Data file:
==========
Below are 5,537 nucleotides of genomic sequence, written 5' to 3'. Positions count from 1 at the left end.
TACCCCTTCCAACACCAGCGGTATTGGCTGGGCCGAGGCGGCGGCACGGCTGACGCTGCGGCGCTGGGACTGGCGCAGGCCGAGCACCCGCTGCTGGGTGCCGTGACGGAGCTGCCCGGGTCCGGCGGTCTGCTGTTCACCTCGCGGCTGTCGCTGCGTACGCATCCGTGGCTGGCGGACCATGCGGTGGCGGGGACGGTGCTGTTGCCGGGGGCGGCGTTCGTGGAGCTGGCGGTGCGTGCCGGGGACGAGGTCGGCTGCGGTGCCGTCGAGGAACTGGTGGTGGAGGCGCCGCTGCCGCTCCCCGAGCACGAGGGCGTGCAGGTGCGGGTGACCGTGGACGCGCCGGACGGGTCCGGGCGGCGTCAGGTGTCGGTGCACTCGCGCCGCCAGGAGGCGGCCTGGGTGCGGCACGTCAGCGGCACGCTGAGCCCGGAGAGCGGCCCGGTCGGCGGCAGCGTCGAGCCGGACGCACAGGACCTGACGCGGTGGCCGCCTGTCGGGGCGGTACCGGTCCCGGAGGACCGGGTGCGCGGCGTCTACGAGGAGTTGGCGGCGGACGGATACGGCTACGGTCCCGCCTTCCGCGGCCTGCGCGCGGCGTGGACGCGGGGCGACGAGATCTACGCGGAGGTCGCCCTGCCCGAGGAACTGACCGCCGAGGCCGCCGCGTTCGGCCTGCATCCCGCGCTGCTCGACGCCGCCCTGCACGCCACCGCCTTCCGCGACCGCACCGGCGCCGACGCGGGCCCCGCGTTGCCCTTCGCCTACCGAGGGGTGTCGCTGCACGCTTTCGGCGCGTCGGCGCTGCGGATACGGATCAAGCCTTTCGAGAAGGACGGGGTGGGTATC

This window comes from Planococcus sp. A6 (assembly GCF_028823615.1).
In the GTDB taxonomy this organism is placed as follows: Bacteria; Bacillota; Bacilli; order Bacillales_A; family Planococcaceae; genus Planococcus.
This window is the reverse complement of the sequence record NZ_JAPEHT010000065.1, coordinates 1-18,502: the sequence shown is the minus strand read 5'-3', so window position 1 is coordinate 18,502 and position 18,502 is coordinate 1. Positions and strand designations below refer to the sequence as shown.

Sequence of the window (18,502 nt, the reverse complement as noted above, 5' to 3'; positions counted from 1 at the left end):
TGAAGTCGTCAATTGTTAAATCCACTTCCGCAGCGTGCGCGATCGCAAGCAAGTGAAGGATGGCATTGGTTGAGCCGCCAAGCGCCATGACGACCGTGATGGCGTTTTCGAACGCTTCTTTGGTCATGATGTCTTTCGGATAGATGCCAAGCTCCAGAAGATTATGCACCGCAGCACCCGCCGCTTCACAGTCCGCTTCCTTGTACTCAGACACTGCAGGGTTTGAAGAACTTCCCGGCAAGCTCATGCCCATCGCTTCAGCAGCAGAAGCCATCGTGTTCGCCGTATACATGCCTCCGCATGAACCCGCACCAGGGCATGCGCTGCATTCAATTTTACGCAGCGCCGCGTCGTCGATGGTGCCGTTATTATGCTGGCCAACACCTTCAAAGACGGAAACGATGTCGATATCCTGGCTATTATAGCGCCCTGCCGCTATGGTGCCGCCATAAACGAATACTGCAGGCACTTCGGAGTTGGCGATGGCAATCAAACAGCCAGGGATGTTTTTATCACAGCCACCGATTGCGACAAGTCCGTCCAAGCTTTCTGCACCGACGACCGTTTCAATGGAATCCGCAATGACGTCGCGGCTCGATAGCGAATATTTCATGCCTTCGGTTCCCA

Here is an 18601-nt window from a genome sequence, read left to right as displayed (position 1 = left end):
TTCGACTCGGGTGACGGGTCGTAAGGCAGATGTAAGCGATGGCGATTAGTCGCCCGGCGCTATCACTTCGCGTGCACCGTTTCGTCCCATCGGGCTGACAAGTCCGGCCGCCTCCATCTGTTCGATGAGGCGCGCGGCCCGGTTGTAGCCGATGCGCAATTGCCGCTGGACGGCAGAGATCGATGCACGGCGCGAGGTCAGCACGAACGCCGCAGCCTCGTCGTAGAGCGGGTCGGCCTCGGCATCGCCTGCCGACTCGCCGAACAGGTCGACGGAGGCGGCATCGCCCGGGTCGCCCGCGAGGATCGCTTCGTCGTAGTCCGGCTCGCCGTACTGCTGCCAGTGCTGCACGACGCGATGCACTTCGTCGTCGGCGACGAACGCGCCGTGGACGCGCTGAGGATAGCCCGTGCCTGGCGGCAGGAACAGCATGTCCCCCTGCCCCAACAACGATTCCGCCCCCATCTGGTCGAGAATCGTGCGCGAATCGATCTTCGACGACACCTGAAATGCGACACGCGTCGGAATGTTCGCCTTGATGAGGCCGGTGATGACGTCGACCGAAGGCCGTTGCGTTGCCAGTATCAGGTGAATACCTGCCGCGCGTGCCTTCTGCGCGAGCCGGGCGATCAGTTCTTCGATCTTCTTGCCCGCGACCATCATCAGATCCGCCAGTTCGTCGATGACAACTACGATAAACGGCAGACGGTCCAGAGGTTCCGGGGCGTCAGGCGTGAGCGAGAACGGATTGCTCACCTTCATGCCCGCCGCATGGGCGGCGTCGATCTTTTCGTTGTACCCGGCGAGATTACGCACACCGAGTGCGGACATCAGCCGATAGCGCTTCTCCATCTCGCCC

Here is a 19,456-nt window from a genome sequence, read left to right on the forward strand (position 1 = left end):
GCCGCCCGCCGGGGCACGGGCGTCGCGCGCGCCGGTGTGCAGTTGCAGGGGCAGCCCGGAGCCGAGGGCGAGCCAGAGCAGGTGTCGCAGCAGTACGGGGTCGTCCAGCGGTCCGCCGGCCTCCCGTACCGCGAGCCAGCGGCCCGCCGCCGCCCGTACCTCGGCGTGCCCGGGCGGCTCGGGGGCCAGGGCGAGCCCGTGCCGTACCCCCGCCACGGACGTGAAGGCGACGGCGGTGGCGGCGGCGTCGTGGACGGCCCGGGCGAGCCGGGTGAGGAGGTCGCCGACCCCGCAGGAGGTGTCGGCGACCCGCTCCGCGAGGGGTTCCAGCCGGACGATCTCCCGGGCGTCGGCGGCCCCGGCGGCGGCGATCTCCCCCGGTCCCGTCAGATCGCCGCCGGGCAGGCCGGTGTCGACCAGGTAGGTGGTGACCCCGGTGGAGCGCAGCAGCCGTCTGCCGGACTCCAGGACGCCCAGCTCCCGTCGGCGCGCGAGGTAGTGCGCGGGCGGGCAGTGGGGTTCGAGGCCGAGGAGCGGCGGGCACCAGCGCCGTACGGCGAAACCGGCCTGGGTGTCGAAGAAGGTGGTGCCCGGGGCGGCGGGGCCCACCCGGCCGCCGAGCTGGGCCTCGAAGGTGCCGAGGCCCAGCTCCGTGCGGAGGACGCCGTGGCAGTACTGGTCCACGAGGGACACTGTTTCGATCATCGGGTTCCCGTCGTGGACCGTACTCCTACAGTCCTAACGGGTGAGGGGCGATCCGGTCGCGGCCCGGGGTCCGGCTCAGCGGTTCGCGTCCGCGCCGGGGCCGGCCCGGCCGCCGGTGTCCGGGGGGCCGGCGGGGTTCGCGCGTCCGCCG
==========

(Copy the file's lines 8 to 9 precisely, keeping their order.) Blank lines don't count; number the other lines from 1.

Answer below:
Here is an 18601-nt window from a genome sequence, read left to right as displayed (position 1 = left end):
TTCGACTCGGGTGACGGGTCGTAAGGCAGATGTAAGCGATGGCGATTAGTCGCCCGGCGCTATCACTTCGCGTGCACCGTTTCGTCCCATCGGGCTGACAAGTCCGGCCGCCTCCATCTGTTCGATGAGGCGCGCGGCCCGGTTGTAGCCGATGCGCAATTGCCGCTGGACGGCAGAGATCGATGCACGGCGCGAGGTCAGCACGAACGCCGCAGCCTCGTCGTAGAGCGGGTCGGCCTCGGCATCGCCTGCCGACTCGCCGAACAGGTCGACGGAGGCGGCATCGCCCGGGTCGCCCGCGAGGATCGCTTCGTCGTAGTCCGGCTCGCCGTACTGCTGCCAGTGCTGCACGACGCGATGCACTTCGTCGTCGGCGACGAACGCGCCGTGGACGCGCTGAGGATAGCCCGTGCCTGGCGGCAGGAACAGCATGTCCCCCTGCCCCAACAACGATTCCGCCCCCATCTGGTCGAGAATCGTGCGCGAATCGATCTTCGACGACACCTGAAATGCGACACGCGTCGGAATGTTCGCCTTGATGAGGCCGGTGATGACGTCGACCGAAGGCCGTTGCGTTGCCAGTATCAGGTGAATACCTGCCGCGCGTGCCTTCTGCGCGAGCCGGGCGATCAGTTCTTCGATCTTCTTGCCCGCGACCATCATCAGATCCGCCAGTTCGTCGATGACAACTACGATAAACGGCAGACGGTCCAGAGGTTCCGGGGCGTCAGGCGTGAGCGAGAACGGATTGCTCACCTTCATGCCCGCCGCATGGGCGGCGTCGATCTTTTCGTTGTACCCGGCGAGATTACGCACACCGAGTGCGGACATCAGCCGATAGCGCTTCTCCATCTCGCCC